As most of you reading this have probably experienced, simply funding a charitable cause or giving money to benefit a social program does not necessarily guarantee a positive outcome. Just like financial investments for profit, social ones are not immune to risk or failure, even if the intentions are all coming from the right place. With that said there are ways to manage associated risks and increase the odds that the investment reaches its full potential and impact.

Increasing the Odds for Success

Sutherland takes a two-tiered approach when analyzing potential impact sourcing investments. First, capital expenditures may be required to initially fund a project or program but the crucial investment is the human element that follows. Without proper execution by motivated and competent resources, an investment for social impact slips into the muddy waters and can become mired in risk and potential failure.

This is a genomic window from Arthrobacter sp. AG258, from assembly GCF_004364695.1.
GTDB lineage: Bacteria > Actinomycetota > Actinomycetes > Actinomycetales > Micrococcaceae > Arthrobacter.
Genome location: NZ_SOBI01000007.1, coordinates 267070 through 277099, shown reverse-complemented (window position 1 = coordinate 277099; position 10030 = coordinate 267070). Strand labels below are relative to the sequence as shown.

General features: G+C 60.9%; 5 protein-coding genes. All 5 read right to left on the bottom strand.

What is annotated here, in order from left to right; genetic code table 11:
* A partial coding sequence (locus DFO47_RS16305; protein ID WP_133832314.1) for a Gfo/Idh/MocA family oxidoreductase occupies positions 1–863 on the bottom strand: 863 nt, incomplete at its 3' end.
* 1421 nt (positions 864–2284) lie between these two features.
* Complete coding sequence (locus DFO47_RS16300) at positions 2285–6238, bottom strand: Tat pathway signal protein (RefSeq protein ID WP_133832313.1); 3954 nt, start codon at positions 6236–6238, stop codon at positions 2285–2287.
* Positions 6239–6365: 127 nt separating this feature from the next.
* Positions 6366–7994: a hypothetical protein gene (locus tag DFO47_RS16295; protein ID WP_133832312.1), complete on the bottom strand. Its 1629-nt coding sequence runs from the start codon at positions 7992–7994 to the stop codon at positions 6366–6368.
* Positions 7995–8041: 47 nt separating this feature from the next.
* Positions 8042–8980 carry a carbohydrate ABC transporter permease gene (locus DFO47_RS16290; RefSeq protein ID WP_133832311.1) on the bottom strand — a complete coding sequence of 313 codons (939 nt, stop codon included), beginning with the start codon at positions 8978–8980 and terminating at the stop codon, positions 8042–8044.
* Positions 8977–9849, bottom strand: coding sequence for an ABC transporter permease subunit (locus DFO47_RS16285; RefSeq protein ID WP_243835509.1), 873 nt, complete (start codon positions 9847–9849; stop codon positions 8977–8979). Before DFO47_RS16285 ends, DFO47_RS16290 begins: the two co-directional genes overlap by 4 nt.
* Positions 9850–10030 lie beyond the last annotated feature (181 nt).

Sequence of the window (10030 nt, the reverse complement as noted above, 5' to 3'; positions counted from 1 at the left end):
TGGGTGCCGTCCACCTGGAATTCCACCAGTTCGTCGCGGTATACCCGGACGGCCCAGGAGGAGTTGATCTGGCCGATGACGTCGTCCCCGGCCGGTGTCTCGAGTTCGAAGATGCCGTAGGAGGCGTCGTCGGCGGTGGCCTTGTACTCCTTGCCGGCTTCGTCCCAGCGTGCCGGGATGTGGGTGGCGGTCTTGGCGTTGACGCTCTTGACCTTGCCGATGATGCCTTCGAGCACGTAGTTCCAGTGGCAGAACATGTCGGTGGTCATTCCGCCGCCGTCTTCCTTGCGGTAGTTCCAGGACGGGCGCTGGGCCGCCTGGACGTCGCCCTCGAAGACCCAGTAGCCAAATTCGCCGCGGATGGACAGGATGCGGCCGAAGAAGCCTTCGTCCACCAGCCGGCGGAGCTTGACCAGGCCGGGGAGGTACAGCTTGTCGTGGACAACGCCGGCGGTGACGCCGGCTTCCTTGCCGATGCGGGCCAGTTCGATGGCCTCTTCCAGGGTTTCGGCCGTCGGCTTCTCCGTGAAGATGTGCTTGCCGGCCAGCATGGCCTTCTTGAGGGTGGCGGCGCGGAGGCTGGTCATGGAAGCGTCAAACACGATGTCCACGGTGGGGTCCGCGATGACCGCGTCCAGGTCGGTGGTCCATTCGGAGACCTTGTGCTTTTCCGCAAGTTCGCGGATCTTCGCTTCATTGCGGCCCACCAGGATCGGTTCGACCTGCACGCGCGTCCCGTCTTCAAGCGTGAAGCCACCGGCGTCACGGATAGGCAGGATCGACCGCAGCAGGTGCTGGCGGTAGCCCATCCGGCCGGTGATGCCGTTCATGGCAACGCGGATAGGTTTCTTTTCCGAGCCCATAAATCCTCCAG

One solution to increase the chances of impact sourcing investment success is to maintain control, or at least oversight, on the entire project with input or assistance from strategic partners if necessary. This is by no means a criticism of the hundreds, if not thousands, of amazing social programs and sourcing projects in existence but merely an observation based on past experience. Sutherland certainly does not advocate the abandonment of regular charitable and social giving but rather a divestiture of your CSR portfolio to also include some home-grown efforts.

Allow me to provide a real time example. Over the past few months Sutherland made the decision to expand our hallmark CSR project from its existing locations in India and the Philippines to Jamaica. The Community Technology Center program, CTC as it’s called, provides free digital literacy training and certification to the community at large, focusing on vulnerable and underserved areas. The first step was to assemble a team of individuals whose experience and motivation could provide the necessary “effort investment”. This was followed by the capital investment through corporate funds for the required facility space and related assets needed to offer the program.

CTC Jamaica

The Community Technology Center in Jamaica